Should Our Banks Punish Us For Using Mint.com?

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When Mint.com finally started working for us Canadians, I got really excited. Having to log into multiple bank sites to see how I’m doing is a pain. Sure, I’ve got Quicken on the desktop, but there’s just something about the eye-candy layouts that these modern websites give you. It somehow makes boring financial data exciting.

I recently read an article in Money Sense that, technically speaking, freaked me out. According to the article, by using Mint.com or similar services, you can be voiding your ability to use fraud protection services should your account be compromised.

They spoke to some people at the big banks in Canada, who confirmed this notion. Basically, what the spokespeople said, was by giving your password information to Mint, you are breaching your contract with the bank. That password is supposed to be yours and yours alone. If someone steals your information, the bank’s got your back when bad things happen. When you freely give that information to a stranger, even a highly secure stranger, they no longer have to protect you.

I guess on one hand I understand the bank’s position. If you tell someone a secret that only you and your bank shared, even if it’s your best friend, you can’t be completely shocked if that secret gets out. Sure, you didn’t mean for it to get out, but now the bank isn’t going to tell you secrets anymore, and you can forget about sitting next to them in the cafeteria.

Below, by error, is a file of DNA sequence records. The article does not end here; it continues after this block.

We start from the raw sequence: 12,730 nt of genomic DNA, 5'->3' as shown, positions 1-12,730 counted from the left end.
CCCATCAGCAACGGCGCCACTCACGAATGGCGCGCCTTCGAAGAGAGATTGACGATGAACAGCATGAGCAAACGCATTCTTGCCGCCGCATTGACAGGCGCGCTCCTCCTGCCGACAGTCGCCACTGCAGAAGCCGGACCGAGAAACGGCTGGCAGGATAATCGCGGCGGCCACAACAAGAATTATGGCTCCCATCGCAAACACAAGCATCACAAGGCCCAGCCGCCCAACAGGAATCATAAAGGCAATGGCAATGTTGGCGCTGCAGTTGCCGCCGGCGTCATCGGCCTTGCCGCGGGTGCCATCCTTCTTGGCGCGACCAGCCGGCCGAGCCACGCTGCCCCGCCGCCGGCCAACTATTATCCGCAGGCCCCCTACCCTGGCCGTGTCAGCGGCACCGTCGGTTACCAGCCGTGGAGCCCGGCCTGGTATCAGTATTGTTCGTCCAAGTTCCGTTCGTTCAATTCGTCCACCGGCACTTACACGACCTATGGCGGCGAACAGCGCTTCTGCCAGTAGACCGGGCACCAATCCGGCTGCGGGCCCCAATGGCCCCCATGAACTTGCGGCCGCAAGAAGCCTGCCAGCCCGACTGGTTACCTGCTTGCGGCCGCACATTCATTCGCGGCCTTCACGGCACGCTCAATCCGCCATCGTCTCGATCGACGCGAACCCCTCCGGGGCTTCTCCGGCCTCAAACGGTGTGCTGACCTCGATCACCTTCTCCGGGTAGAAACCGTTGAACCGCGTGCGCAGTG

On the other hand, I think this should only apply if you can prove that it was Mint’s fault that your account was compromised. What if I don’t use Mint, but I have my password written on a post-it note on my monitor, or I use something stupid like 123456? Does that count as a breach of contract? Probably, but the bank wouldn’t penalize me for that. Yet because I’m using a service who employs conspiracy-theory-crazy-guy-level security to protect my passwords, they won’t help me if someone charges a hotel room in Northern Mongolia to my Visa?

What do you think? Should using sites like Mint.com nullify our account protection? Does this news mean you’re going to stop using the site? Let me know what you think.